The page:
September 29-30th 2007
The usual crowd of beautiful looking Merlins and assorted other boats turned up, and race 1 got under way almost sharply at 11:30. Shearwater’s usually shifty winds didn’t surprise and we were treated to a range of drifty conditions, sporadically interrupted by a light easterly…
The Merlins started a separate race as part of the vintage travellers series, and a few made it over the line before the 4 minute gun of the handicap, whilst the majority ambled around before waking up to the race.
The rest of the CVRDA fleet had a clean start with much good will among all competitors. Whilst most made it to the start before the gun, the 40 year old restored Hornet with Roger and Polly joined the race after about 10 minutes along with the Pegasus of Keith Rollinson assisted by Ellie (what do you mean “tack there’s a spider over there”) Devereux.. The Enterprise of Colin Singer got away well and raced to first across the line. David Rollinson in the OK sailed his usual stormer (if you could use that term in the light weather conditions) to finish second, and Phil and Alison Philpott in the National 12 crossed the line third. Ben Marshall in 2529 won the Merlin race, followed by John Gardiner in 36 and Geoff Pell in 507.
The second race started contentiously, with the Merlins fighting it out on the line and the GP14’s of Colin Newton and Hugh Devereux swapped places throughout the race. Hugh couldn’t hang on to a crew for more than 1 race, and Colin and Paul changed boats each race, must be something about GP’s. Jon Rawson in his classic Albacore, managed a good get away and crossed the line second to Colin Singer.
The wind had died to nothing for the start of the third race, and we all “paddled” our way to the line. Enough wind was there for a reasonable start, and all got a way cleanly, the beat saw positions change rapidly as puff followed lull followed lull. David Rollinson made it first to the windward mark, whilst the majority got held up as the wind changed and changed again. By this time the fleet had split into two groups, those at the top of the lake becalmed and those at the bottom of the lake… becalmed on the no.4 buoy. Roger and Colin barged their way to the mark with the only bit of wind in sight, leaving several others spinning bemused, only to then lead the mass retirement of those who had sat stationary for too long.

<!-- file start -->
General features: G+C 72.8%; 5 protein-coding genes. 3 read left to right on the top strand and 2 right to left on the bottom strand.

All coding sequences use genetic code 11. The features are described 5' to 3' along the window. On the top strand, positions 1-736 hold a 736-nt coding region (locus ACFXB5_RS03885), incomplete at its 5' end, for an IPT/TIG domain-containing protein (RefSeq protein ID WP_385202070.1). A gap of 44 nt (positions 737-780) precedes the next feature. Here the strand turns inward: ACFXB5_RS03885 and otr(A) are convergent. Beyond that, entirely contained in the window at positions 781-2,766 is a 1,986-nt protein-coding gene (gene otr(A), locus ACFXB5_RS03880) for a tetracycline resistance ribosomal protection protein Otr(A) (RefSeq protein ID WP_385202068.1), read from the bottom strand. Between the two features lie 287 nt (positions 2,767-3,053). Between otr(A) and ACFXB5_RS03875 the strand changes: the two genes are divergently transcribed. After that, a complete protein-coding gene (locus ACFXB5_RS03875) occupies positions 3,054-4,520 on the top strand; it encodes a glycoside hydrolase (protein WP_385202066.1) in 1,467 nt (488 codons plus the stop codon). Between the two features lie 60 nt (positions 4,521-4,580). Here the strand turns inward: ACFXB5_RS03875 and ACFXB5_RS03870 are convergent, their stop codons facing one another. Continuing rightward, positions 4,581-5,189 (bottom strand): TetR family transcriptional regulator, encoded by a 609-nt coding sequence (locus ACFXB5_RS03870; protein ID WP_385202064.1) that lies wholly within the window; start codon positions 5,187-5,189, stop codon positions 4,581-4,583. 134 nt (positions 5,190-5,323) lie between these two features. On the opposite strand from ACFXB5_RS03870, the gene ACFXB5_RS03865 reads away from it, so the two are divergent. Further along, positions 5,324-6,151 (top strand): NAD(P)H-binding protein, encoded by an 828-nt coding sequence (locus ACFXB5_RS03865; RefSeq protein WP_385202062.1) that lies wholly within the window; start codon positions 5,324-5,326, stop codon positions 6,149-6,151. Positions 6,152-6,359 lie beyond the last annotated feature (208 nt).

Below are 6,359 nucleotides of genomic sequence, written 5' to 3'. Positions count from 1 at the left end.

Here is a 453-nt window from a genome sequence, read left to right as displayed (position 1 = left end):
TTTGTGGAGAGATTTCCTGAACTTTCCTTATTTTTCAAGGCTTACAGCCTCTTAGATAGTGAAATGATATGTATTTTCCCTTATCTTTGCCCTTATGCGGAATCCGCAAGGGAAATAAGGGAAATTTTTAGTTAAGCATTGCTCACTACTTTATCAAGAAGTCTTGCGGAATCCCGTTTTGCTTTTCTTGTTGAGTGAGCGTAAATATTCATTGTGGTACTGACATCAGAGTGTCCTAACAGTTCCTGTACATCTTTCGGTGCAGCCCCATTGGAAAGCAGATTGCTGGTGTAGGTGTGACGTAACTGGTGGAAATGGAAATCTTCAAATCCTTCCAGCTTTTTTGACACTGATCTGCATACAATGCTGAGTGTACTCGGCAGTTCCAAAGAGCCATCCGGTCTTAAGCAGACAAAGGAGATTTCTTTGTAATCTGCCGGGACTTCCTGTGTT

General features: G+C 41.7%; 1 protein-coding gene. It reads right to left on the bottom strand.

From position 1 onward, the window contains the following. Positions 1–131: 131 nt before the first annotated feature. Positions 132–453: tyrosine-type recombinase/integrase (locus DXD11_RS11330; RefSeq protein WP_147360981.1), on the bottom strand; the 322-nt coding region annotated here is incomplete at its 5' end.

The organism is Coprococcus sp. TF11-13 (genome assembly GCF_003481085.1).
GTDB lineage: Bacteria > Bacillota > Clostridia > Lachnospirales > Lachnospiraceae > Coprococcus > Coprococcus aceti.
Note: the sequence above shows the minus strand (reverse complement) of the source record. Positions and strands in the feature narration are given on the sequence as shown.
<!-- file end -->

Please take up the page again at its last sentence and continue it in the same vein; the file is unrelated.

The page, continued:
The Merlins of Mervyn Allen, Ben Marshall and Geoff Pell had managed to scoot away to the top of the lake and whilst still almost becalmed made it to the finish line to score some useful points.
Sunday started overcast without the promised easterly and Shearwater took on an ominous glassy appearance. This did nothing to blow away the cobwebs from the previous evening’s sociability. However by the time of the start seventeen boats, five sailing with cotton sails, had managed to paddle or drift to the line. This made the start less stressful than normal and adopting light wind tactics the fleet made its way around the course pausing from time to time to raft up around the marks as the breeze came and went. Having given us a gentle introduction the wind filled in and gave us a pleasant sail in a moderate breeze. A press photographer followed some of us giving us the opportunity to pose and smile sweetly while going in the wrong direction. David Rollinson and Phil Philpott managed to draw away from the fleet to take the line honours with time to spare from Mervyn Allen in Merlin no.1. The day provided a rare opportunity to see the three oldest sailing Merlins together on the water using original cotton sails.
After lunch we had two races back to back . Gusty conditions on the start line which had become biased provide plenty of interest with the lucky (or skilled) helms getting away cleanly while the rest of us found ourselves weaving our way through the fleet getting in each other’s way. The earlier race was a close contest between David Rollinson’s Ok and Alan Brown in a 1970’s Merlin with Tim Bury’s 1960 Merlin taking third. The final race saw David Rollinson leading from the first lap with Phil Philpott’s National 12 overtaking Jon Rawson’s Albacore for second and the similar aged Merlins of Alan Brown and Sandy Lavelle having a close race for fourth.
There were plenty of windshifts, and occasionally windholes for the unwary to fall into which allowed frequent changes of position. This requires a sense of humour and provided plenty of opportunities for friendly banter that characterises CVRDA events, while the gusts accelerating boats in close company gave rise to shouts of the other kind.
However due to the skills of the helms and crews there was no business for the safety boat or damage to the lovingly maintained boats. Older members of Shearwater watched from the bank, perhaps with a tear in the eye, as the sight of wooden boats with cotton sails reminded them of the early days of the Club. The boats, one of which had not been sailed for forty years, attracted the admiration of many passers-by, raising interest in sailing and the Club.
It was a good weekend with some excellent racing on the welcoming and beautiful waters of Shearwater. With travellers from Bowmoor (Gloucestershire), Budworth (Cheshire), Clywedog (Mid Wales), Brightlingsea (Essex), Minima and Thames (Surrey)., the CVRDA is representing a wide community of enthusiasts preparing and racing old boats.
Hugh Devereux and Geoff Pell